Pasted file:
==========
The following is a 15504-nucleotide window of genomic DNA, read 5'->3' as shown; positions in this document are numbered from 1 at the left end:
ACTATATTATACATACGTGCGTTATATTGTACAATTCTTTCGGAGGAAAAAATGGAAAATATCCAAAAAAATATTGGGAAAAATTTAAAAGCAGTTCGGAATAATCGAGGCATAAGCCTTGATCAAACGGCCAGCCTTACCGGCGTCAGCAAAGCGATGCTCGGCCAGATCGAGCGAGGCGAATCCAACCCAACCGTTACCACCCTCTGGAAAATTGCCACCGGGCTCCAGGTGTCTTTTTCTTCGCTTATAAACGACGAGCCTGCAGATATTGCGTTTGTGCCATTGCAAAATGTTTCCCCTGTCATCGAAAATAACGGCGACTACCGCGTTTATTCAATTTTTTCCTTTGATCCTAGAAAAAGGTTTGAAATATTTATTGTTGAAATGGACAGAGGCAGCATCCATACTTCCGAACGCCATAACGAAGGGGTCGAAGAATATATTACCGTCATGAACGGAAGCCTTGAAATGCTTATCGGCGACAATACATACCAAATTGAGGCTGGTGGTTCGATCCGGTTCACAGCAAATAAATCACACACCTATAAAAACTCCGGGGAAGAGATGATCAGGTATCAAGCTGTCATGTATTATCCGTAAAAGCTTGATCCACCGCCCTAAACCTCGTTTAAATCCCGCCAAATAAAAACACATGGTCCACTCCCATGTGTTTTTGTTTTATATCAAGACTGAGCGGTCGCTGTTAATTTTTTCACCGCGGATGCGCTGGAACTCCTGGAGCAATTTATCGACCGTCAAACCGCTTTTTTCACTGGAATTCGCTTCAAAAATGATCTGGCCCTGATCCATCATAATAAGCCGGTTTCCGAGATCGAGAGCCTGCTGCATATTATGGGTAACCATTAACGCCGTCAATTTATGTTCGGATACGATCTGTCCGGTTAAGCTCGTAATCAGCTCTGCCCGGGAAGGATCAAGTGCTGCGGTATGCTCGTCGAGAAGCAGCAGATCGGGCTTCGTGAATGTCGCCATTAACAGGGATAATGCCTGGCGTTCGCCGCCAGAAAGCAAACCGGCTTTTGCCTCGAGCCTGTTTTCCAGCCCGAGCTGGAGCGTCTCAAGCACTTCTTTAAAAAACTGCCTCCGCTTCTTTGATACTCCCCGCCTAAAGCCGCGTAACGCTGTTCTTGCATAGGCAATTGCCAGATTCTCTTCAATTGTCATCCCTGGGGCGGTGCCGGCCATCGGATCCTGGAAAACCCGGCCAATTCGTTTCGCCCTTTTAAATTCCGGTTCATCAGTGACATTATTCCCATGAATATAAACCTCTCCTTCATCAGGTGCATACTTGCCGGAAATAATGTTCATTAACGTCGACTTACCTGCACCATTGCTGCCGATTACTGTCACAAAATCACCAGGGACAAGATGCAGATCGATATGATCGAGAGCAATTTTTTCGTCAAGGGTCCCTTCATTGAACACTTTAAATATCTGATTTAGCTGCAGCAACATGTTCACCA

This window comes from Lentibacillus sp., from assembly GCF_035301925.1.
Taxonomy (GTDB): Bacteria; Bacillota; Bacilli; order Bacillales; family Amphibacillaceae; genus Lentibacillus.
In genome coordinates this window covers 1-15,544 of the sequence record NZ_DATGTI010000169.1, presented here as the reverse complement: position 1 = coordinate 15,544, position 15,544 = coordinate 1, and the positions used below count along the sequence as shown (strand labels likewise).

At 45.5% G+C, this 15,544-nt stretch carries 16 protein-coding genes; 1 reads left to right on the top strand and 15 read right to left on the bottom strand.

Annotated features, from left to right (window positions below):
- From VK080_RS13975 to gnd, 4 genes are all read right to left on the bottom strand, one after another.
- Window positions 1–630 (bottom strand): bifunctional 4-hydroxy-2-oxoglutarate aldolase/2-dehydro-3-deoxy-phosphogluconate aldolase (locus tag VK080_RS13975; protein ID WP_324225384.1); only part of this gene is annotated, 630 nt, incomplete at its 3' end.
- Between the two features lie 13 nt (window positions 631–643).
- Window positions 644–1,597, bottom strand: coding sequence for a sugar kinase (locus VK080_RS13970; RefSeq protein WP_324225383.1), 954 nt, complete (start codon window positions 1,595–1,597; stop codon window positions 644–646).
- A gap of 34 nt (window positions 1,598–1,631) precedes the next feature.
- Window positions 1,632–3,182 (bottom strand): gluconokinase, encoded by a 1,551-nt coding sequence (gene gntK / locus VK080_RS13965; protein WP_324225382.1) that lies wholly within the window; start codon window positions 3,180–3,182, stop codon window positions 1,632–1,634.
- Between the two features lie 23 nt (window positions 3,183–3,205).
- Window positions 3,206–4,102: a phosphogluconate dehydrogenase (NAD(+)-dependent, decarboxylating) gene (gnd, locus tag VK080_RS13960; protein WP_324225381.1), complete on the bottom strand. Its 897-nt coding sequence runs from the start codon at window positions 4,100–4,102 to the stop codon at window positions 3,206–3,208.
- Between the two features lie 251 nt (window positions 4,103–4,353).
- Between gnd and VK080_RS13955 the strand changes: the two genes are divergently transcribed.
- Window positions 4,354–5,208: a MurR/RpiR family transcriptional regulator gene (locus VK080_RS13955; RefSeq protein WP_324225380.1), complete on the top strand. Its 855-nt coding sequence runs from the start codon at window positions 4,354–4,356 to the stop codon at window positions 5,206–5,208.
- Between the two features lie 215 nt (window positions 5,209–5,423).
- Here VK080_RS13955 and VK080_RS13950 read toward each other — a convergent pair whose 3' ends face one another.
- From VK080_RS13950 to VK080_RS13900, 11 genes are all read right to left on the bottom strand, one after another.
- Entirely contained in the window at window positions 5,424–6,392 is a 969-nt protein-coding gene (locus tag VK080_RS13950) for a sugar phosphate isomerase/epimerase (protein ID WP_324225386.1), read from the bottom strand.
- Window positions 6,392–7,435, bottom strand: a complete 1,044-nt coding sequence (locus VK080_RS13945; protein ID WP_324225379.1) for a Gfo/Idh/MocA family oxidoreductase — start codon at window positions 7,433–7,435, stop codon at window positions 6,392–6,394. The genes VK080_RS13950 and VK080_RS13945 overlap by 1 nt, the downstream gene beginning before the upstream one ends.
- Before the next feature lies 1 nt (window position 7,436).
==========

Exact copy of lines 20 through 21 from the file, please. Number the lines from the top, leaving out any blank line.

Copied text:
- Here VK080_RS13955 and VK080_RS13950 read toward each other — a convergent pair whose 3' ends face one another.
- From VK080_RS13950 to VK080_RS13900, 11 genes are all read right to left on the bottom strand, one after another.